Killzone 3 Announced And Playable In 3D
Earlier this month I made my first trip to Amsterdam and while I didn’t get chance to visit the Van Gogh Museum, I did get a different sensory treat: I got to play Killzone 3 in 3D.
The select group of journalists invited had little idea of what to expect as they climbed the stairs to a private cinema in Amsterdam’s Melkweg, but soon Hermen Hulst, Managing Director of Guerrilla Games, took to the podium and revealed all.
Killzone 3 picks up where its predecessor left off and it’s a much grander experience in terms of scale and ambition. There will be more variety, more enemy types, massive environments and a broader vision of the planet Helghan and its many terrains. The presentation closed with a beautifully violent video montage of the Brutal Melee attacks, which are the new close range attacks.
I caught up with Hermen after his presentation to ask how community feedback has shaped Killzone 3.
“As you may know, we are always in close contact with the Killzone community,” he said. “The response to Killzone 2 has been fantastic but there is a general response that it had too many ‘corridors’. We have to temper that with the knowledge that many players really enjoy that gameplay style. Our plan is to solve this dilemma with huge variation in gameplay styles.
We had plenty of variety in Killzone 2 but much of it was introduced in the second half of the game. This time around, right from the start every new level has its own distinct feel.”
The level playable at the show was set in an arctic environment and introduced a number of new gameplay elements. One of the most eye-catching is the new jet packs: first you must fight off three Jetpack Troopers, who are quick and heavily armed. Once you defeat them, you discover a spare jetpack that you can strap yourself into. It works like an exaggerated jump, allowing you to soar high into the air and use the forward thrust twice before having to land, and opens up the possibilities for platforming and aerial combat.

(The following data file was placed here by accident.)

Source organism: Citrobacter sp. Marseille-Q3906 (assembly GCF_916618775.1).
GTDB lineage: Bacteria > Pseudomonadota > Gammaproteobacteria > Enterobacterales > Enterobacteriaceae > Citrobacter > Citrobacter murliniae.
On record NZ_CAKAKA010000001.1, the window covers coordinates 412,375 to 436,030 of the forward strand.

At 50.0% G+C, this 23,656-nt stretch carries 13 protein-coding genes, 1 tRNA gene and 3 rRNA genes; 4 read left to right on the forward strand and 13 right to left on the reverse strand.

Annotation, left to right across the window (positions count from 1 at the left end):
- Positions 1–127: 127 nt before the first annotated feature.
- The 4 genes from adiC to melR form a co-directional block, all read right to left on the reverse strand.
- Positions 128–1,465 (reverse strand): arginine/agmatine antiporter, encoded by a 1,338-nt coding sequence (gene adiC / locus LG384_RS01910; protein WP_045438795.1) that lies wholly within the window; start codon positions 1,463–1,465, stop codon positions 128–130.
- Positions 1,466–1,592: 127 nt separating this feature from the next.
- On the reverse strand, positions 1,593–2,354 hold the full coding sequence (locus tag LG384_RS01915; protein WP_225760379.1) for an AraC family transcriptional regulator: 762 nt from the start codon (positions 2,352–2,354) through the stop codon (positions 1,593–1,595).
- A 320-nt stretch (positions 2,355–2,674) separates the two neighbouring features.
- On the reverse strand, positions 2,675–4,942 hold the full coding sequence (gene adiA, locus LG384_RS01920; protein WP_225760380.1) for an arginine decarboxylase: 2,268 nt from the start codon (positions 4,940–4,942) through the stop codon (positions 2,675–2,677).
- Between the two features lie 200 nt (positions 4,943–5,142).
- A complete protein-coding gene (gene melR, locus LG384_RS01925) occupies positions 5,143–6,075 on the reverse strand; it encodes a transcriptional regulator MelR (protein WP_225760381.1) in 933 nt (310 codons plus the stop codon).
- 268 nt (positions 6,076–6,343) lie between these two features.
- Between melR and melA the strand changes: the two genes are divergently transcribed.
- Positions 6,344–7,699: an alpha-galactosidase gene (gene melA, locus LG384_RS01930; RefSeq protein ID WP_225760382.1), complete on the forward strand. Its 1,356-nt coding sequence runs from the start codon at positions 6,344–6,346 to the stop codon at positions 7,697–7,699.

“If you remember, the Jetpack Troopers were in Killzone Liberation on PSP and we’ve always wanted to bring them back,” explained Hermen. “When you include aerial combat you obviously need plenty of space so the much bigger levels in Killzone 3 have presented us with the opportunity to include this enemy.”
The story is an important part of the Killzone experience so I asked him to set the scene. Warning: there’s a Killzone 2 spoiler in his response.
“We recognise how important the story is in Killzone games,” he replied, “and we’re making great leaps forward with character development and the quality of the dialogue and the writing. We’re going all-out to make Killzone 3 a rounded experience on all fronts.
So with Visari gone, there’s a power vacuum on Helghan where figures like Stahl, the head of the Helghan weapon producer, are vying for power. Essentially, the surviving ISA soldiers are caught in the middle of a catfight when what they really need is to get the hell off the planet and return to Vekta.
On the ground, this political situation changes the nature of the conflict. The Helghan are now in the ascendency and they are bringing a great deal of new technology to the fray. The result for the player is that you’ll be encountering new weapons and enemy types with their own distinct behaviour.”
Finally, I was told beforehand that we wouldn’t be mentioning multiplayer at this particular event but I knew you wouldn’t forgive me if I didn’t at least broach it, so I asked how much of the team’s energy is going into this component.
“We always refer to multiplayer as ‘the other half of the game’,” he said, “meaning that it’s just as important to us as single player. It’s an area on which we have key individuals working and I can promise true innovation. Right now we’re looking through all of the feedback we received on Killzone 2, particularly around accessibility.”
I came away with so many thoughts and impressions from the event that I feel like I could write a short novel. Head to over to eu.playstation.com to read an impressions piece that I wrote, which goes into more detail on the incredible stereoscopic 3D. Feel free to ask questions in the comments; I have more info and quotes from Hermen that I can drop in there where relevant.